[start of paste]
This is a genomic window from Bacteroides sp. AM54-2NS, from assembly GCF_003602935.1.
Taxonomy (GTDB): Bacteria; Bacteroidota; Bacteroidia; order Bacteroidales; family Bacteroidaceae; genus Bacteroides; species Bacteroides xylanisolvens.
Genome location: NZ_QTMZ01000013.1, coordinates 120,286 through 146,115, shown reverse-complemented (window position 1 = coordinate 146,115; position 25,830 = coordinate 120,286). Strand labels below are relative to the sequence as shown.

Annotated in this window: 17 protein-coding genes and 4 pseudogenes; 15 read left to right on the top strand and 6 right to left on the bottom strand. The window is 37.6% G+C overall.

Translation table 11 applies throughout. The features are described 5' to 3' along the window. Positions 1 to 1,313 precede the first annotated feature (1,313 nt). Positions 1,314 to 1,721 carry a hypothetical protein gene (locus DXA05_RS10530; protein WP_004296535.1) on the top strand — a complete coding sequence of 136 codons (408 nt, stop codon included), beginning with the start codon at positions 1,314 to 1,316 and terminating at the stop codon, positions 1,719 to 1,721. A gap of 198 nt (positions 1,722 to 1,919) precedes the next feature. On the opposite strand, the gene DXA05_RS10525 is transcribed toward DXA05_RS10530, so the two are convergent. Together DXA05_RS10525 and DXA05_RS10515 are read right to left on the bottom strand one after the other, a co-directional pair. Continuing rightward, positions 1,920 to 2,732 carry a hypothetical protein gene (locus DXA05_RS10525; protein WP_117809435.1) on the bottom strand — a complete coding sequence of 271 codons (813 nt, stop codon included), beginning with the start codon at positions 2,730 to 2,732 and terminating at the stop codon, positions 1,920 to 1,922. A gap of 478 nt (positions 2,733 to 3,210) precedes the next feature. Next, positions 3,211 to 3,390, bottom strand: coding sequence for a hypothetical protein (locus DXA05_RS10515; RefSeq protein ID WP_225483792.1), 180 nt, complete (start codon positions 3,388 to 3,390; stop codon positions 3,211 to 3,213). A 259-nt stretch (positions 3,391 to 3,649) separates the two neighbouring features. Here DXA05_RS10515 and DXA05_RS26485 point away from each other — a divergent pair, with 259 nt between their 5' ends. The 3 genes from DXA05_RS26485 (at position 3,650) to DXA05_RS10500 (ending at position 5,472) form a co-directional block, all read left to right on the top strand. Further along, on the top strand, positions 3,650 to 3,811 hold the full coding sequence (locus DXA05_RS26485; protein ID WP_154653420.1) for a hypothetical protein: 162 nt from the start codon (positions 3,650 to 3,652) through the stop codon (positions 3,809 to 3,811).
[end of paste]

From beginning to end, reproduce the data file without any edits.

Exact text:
This is a genomic window from Bacteroides sp. AM54-2NS, from assembly GCF_003602935.1.
Taxonomy (GTDB): Bacteria; Bacteroidota; Bacteroidia; order Bacteroidales; family Bacteroidaceae; genus Bacteroides; species Bacteroides xylanisolvens.
Genome location: NZ_QTMZ01000013.1, coordinates 120,286 through 146,115, shown reverse-complemented (window position 1 = coordinate 146,115; position 25,830 = coordinate 120,286). Strand labels below are relative to the sequence as shown.

Annotated in this window: 17 protein-coding genes and 4 pseudogenes; 15 read left to right on the top strand and 6 right to left on the bottom strand. The window is 37.6% G+C overall.

Translation table 11 applies throughout. The features are described 5' to 3' along the window. Positions 1 to 1,313 precede the first annotated feature (1,313 nt). Positions 1,314 to 1,721 carry a hypothetical protein gene (locus DXA05_RS10530; protein WP_004296535.1) on the top strand — a complete coding sequence of 136 codons (408 nt, stop codon included), beginning with the start codon at positions 1,314 to 1,316 and terminating at the stop codon, positions 1,719 to 1,721. A gap of 198 nt (positions 1,722 to 1,919) precedes the next feature. On the opposite strand, the gene DXA05_RS10525 is transcribed toward DXA05_RS10530, so the two are convergent. Together DXA05_RS10525 and DXA05_RS10515 are read right to left on the bottom strand one after the other, a co-directional pair. Continuing rightward, positions 1,920 to 2,732 carry a hypothetical protein gene (locus DXA05_RS10525; protein WP_117809435.1) on the bottom strand — a complete coding sequence of 271 codons (813 nt, stop codon included), beginning with the start codon at positions 2,730 to 2,732 and terminating at the stop codon, positions 1,920 to 1,922. A gap of 478 nt (positions 2,733 to 3,210) precedes the next feature. Next, positions 3,211 to 3,390, bottom strand: coding sequence for a hypothetical protein (locus DXA05_RS10515; RefSeq protein ID WP_225483792.1), 180 nt, complete (start codon positions 3,388 to 3,390; stop codon positions 3,211 to 3,213). A 259-nt stretch (positions 3,391 to 3,649) separates the two neighbouring features. Here DXA05_RS10515 and DXA05_RS26485 point away from each other — a divergent pair, with 259 nt between their 5' ends. The 3 genes from DXA05_RS26485 (at position 3,650) to DXA05_RS10500 (ending at position 5,472) form a co-directional block, all read left to right on the top strand. Further along, on the top strand, positions 3,650 to 3,811 hold the full coding sequence (locus DXA05_RS26485; protein ID WP_154653420.1) for a hypothetical protein: 162 nt from the start codon (positions 3,650 to 3,652) through the stop codon (positions 3,809 to 3,811).